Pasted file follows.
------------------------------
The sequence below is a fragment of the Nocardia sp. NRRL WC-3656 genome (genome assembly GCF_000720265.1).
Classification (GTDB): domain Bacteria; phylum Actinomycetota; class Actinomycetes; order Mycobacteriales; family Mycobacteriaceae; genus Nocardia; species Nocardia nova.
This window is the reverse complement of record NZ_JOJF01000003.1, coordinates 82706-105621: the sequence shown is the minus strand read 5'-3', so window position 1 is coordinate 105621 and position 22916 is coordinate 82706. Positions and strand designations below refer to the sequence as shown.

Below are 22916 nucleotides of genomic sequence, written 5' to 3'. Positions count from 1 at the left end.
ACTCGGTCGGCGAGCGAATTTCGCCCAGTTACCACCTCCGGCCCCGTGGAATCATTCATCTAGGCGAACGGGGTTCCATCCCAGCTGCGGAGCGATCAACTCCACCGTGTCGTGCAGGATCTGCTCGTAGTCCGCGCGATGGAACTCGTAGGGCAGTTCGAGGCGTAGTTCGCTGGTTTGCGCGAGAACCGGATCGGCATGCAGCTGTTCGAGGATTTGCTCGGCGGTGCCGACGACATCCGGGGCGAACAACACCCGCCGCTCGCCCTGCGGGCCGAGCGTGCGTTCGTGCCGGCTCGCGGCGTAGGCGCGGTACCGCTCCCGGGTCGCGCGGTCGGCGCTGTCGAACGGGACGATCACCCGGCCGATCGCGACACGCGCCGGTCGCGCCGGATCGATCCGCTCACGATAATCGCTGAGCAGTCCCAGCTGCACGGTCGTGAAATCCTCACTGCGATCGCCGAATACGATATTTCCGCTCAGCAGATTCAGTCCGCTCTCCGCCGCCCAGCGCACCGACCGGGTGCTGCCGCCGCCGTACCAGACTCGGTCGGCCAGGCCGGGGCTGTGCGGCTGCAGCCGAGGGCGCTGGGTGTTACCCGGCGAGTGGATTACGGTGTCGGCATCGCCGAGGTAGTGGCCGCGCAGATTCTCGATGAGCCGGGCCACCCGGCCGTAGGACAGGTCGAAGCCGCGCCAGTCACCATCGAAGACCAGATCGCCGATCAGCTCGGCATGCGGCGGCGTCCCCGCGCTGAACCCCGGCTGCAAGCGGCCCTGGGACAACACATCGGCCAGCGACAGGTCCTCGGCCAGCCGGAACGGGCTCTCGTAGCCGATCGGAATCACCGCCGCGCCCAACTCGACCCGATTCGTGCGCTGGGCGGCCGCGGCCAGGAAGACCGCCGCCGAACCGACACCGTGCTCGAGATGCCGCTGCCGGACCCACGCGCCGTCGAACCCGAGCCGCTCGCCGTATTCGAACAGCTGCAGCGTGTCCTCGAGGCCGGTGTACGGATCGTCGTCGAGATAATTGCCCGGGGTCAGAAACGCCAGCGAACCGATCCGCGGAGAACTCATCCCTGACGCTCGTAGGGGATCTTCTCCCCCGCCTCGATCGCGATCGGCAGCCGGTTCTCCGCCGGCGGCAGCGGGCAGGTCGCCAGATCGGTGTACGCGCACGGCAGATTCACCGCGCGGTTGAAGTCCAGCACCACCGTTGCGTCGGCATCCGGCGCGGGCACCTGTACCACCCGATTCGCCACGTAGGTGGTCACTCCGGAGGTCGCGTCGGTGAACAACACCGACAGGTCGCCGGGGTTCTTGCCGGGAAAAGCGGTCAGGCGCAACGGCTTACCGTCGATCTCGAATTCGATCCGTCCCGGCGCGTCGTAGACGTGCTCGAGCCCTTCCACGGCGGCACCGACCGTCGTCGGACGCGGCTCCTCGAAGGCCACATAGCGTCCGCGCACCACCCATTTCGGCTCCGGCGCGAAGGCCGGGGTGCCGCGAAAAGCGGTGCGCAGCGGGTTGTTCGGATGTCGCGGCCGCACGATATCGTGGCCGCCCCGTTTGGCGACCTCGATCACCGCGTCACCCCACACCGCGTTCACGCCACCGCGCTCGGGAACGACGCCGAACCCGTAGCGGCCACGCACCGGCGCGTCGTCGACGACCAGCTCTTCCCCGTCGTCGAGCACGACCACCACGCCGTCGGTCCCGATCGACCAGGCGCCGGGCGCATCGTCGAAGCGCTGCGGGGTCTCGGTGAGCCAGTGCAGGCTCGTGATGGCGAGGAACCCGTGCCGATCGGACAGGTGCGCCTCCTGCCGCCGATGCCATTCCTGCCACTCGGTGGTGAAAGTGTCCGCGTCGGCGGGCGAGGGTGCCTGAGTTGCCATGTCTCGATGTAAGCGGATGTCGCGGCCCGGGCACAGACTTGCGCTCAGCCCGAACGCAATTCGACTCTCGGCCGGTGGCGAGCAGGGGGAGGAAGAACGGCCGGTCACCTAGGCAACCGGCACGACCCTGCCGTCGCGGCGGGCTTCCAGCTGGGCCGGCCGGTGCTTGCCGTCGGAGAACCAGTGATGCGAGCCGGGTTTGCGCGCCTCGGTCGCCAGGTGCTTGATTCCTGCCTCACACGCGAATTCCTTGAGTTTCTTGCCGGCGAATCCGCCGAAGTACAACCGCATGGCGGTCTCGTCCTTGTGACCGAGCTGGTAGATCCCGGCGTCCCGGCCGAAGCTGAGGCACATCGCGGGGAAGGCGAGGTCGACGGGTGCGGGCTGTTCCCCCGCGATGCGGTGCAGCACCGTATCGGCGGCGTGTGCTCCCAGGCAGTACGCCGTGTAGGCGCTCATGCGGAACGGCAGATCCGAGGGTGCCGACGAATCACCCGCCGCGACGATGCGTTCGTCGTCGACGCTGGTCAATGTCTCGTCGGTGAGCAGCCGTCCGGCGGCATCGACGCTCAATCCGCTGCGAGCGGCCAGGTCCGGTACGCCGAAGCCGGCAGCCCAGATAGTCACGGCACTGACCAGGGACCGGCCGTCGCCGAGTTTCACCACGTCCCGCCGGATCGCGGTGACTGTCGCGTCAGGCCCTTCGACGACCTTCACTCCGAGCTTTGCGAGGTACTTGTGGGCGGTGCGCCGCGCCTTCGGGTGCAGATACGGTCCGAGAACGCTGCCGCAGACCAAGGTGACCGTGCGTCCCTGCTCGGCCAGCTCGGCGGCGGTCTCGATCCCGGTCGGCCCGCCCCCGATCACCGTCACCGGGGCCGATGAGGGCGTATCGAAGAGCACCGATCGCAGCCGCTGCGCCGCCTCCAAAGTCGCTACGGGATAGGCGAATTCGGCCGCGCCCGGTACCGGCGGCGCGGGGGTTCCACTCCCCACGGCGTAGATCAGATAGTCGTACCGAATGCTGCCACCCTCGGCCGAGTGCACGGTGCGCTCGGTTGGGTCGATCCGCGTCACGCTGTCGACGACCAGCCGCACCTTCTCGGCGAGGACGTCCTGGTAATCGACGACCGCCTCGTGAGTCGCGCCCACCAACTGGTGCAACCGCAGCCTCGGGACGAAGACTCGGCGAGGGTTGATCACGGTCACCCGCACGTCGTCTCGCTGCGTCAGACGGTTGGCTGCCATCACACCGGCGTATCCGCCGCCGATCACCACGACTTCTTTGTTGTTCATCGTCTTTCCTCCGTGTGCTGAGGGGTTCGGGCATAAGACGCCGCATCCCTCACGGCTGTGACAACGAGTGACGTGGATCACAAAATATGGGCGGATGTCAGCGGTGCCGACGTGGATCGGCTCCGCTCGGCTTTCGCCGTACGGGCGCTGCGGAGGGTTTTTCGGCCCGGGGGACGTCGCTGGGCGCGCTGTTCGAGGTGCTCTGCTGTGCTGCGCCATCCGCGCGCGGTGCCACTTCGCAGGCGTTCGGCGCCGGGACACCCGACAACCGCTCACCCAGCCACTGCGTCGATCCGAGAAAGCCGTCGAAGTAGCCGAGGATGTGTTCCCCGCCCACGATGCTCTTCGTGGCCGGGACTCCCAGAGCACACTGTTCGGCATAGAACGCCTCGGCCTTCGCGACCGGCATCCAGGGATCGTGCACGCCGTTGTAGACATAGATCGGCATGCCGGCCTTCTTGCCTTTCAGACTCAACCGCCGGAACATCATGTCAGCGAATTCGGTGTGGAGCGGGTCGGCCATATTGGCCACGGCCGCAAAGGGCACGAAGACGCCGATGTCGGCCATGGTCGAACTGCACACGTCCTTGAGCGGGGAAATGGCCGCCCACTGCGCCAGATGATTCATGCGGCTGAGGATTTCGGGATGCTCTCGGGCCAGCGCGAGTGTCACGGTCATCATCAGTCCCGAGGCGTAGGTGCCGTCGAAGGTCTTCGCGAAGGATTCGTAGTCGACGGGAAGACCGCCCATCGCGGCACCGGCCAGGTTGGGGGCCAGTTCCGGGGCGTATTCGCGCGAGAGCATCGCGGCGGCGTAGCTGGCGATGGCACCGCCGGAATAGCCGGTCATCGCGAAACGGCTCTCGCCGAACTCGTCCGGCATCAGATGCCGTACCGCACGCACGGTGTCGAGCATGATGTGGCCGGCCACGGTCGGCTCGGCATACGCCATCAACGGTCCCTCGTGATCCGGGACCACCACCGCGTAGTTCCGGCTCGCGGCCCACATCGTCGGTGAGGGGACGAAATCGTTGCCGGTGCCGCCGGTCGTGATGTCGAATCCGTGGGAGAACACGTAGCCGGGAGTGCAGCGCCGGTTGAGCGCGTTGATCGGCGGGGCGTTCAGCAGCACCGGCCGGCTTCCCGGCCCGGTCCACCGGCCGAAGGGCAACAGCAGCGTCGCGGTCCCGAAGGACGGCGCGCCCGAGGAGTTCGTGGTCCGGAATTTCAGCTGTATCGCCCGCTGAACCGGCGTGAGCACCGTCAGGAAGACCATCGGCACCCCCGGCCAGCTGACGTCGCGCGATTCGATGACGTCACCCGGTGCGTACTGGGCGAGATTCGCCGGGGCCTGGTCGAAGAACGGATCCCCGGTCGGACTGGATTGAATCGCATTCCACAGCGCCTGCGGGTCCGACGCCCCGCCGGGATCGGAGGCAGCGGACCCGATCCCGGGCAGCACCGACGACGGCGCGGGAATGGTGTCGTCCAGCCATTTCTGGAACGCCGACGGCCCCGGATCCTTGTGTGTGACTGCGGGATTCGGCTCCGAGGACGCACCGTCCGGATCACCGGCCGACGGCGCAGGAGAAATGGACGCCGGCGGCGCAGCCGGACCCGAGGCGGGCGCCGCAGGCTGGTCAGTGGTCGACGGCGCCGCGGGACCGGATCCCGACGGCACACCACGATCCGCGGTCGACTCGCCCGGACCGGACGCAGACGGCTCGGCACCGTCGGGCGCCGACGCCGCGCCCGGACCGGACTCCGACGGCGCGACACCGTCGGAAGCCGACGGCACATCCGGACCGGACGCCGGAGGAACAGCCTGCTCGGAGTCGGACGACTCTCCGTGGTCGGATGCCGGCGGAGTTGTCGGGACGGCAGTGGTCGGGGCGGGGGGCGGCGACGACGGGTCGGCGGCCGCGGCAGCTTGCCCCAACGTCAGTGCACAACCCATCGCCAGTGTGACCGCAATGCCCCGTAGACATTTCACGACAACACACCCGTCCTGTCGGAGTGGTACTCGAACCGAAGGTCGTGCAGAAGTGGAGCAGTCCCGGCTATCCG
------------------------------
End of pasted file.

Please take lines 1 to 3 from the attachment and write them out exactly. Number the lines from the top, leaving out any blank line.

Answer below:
The sequence below is a fragment of the Nocardia sp. NRRL WC-3656 genome (genome assembly GCF_000720265.1).
Classification (GTDB): domain Bacteria; phylum Actinomycetota; class Actinomycetes; order Mycobacteriales; family Mycobacteriaceae; genus Nocardia; species Nocardia nova.
This window is the reverse complement of record NZ_JOJF01000003.1, coordinates 82706-105621: the sequence shown is the minus strand read 5'-3', so window position 1 is coordinate 105621 and position 22916 is coordinate 82706. Positions and strand designations below refer to the sequence as shown.